Abilene Zoo Director: Jaguar‘potentially found a spot' in exhibit before escape


By Doug Myers & Lindsey Ragas/KTXS News

ABILENE, Texas -- The Abilene Zoo's executive director reiterated Wednesday that human error likely wasn't involved when a 2-year-old jaguar escaped its enclosure early Monday and attacked a spider monkey, resulting in it having to be euthanized.

"For somehow or other this animal potentially found a spot where they could get out," Bill Gersonde said in a news conference Wednesday on the zoo grounds.

According to Gersonde, jaguars have been "in that exhibit" since 1995 and that "there's never been an escape."

As far as the chance of human error, Gersonde said: "The facility was checked over. The building was secured, and facilities were secured before the staff left on Sunday."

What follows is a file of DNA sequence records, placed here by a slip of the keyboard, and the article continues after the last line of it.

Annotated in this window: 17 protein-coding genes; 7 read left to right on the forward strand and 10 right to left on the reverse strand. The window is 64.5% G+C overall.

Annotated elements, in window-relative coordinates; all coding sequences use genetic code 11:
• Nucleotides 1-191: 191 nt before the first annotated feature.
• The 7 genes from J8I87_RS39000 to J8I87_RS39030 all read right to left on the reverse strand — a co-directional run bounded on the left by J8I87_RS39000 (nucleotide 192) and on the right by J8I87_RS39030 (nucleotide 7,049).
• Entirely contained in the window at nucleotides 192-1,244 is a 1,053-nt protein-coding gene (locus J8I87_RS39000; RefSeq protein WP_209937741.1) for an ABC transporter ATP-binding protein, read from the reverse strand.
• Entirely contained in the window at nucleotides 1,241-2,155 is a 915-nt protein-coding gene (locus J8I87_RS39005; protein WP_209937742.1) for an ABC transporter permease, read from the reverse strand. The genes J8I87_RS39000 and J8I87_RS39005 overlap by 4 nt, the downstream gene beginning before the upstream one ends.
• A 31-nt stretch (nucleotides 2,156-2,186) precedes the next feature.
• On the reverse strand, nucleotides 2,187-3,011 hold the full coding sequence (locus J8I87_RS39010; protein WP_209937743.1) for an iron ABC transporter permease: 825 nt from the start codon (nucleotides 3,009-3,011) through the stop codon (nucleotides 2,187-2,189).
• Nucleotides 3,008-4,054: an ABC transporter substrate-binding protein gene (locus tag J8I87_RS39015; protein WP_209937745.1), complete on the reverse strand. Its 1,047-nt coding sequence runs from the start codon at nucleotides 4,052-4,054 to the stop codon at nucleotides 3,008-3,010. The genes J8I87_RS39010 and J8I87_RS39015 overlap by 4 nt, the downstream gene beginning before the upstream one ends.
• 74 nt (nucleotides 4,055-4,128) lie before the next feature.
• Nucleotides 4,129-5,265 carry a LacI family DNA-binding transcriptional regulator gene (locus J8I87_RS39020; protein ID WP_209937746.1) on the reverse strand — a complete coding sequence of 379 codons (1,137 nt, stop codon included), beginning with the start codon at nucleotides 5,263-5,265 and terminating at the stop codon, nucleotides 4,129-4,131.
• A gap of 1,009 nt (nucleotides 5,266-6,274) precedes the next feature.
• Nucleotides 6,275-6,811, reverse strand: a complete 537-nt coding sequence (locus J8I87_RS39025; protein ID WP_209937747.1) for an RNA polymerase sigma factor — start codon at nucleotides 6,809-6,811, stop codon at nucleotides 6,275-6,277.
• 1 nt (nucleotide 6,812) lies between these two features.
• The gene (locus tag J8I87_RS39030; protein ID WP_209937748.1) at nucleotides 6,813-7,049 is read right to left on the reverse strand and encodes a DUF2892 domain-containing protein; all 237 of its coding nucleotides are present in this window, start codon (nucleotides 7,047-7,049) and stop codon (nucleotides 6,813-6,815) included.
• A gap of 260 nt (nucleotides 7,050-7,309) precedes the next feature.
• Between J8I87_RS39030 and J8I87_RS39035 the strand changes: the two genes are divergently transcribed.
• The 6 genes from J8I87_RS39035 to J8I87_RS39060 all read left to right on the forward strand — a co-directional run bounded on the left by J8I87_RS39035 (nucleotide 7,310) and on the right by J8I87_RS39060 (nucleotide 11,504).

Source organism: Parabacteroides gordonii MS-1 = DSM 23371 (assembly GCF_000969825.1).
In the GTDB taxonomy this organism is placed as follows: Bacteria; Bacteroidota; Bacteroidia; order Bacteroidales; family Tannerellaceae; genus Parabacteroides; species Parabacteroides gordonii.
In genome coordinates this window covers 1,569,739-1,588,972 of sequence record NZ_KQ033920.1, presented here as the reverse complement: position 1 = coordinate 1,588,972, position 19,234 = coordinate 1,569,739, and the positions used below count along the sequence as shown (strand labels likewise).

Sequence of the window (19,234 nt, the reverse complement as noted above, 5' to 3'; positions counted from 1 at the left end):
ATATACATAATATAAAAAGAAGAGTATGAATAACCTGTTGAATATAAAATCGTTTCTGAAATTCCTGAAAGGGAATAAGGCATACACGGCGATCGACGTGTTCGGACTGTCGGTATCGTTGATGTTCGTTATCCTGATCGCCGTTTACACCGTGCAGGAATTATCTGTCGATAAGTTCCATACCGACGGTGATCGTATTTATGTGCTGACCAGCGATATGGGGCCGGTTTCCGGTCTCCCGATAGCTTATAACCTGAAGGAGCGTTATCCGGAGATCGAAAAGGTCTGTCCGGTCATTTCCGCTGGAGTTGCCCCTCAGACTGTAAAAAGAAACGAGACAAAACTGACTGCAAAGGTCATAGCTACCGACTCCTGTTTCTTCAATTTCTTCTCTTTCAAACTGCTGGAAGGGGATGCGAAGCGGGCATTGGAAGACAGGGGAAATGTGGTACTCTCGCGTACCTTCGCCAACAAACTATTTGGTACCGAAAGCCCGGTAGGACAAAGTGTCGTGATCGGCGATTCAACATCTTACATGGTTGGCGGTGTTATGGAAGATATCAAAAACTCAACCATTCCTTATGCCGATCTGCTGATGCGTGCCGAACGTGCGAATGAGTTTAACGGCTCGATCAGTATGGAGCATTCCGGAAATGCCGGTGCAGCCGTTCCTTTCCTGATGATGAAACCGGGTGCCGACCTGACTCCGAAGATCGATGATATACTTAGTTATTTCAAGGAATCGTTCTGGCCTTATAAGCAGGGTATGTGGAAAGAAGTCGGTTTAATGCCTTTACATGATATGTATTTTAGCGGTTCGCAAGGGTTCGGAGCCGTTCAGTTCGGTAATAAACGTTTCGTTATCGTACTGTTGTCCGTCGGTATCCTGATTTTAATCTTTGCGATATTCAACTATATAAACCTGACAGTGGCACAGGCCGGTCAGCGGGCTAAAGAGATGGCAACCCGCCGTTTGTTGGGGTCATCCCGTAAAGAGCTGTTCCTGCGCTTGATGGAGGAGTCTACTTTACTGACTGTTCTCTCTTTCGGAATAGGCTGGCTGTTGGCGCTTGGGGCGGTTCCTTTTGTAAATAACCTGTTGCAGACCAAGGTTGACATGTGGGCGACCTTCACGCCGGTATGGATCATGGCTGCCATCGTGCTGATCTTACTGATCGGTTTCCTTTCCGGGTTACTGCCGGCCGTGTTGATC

An investigation is continuing into Monday's incident, Gersonde said.

"…There was no compromising in the exhibit as far as nobody cut holes in it or doors weren't left open, et cetera," Gersonde said.

The two jaguars - including spider monkey attacker Estrella - will be held in an off-exhibit holding area until the probe is complete, Gersonde said.


"So we're going to do a thorough investigation before we let the cats out, make any repairs if there are any necessary, and make sure that it's safe for the animals and the staff and, of course, our visitors," Gersonde said.

Since the escape and attack, Abilenians and others have generally been positive about the zoo's response, he said.

"We do everything possible to make sure that the zoo is a safe, fun place," Gersonde said. "Unfortunately, accident is in the dictionary, and sometimes things happen despite the best efforts of a well-trained staff and great facilities."

Gersonde said zoo staff did "an amazing job" in responding to the escape.

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